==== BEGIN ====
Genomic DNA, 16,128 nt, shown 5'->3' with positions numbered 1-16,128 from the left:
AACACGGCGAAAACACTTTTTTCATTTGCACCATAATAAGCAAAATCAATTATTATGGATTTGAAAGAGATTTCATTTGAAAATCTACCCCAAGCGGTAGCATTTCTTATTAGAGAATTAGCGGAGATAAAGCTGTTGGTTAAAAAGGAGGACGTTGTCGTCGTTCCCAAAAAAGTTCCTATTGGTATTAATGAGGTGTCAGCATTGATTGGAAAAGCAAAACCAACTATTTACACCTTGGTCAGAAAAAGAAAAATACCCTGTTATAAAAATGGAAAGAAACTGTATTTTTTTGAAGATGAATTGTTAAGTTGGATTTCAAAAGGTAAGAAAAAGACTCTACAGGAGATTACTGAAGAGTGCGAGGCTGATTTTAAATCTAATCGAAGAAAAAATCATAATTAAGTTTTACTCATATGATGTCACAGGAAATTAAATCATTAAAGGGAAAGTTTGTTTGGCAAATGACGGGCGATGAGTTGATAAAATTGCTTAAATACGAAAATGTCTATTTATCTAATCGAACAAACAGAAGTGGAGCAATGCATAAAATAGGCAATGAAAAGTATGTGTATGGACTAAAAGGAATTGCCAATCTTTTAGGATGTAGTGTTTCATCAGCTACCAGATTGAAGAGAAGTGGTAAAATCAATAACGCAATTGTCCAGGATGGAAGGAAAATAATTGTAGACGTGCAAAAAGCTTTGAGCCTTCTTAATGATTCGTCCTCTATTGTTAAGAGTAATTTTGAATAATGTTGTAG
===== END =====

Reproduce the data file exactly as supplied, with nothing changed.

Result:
Genomic DNA, 16,128 nt, shown 5'->3' with positions numbered 1-16,128 from the left:
AACACGGCGAAAACACTTTTTTCATTTGCACCATAATAAGCAAAATCAATTATTATGGATTTGAAAGAGATTTCATTTGAAAATCTACCCCAAGCGGTAGCATTTCTTATTAGAGAATTAGCGGAGATAAAGCTGTTGGTTAAAAAGGAGGACGTTGTCGTCGTTCCCAAAAAAGTTCCTATTGGTATTAATGAGGTGTCAGCATTGATTGGAAAAGCAAAACCAACTATTTACACCTTGGTCAGAAAAAGAAAAATACCCTGTTATAAAAATGGAAAGAAACTGTATTTTTTTGAAGATGAATTGTTAAGTTGGATTTCAAAAGGTAAGAAAAAGACTCTACAGGAGATTACTGAAGAGTGCGAGGCTGATTTTAAATCTAATCGAAGAAAAAATCATAATTAAGTTTTACTCATATGATGTCACAGGAAATTAAATCATTAAAGGGAAAGTTTGTTTGGCAAATGACGGGCGATGAGTTGATAAAATTGCTTAAATACGAAAATGTCTATTTATCTAATCGAACAAACAGAAGTGGAGCAATGCATAAAATAGGCAATGAAAAGTATGTGTATGGACTAAAAGGAATTGCCAATCTTTTAGGATGTAGTGTTTCATCAGCTACCAGATTGAAGAGAAGTGGTAAAATCAATAACGCAATTGTCCAGGATGGAAGGAAAATAATTGTAGACGTGCAAAAAGCTTTGAGCCTTCTTAATGATTCGTCCTCTATTGTTAAGAGTAATTTTGAATAATGTTGTAG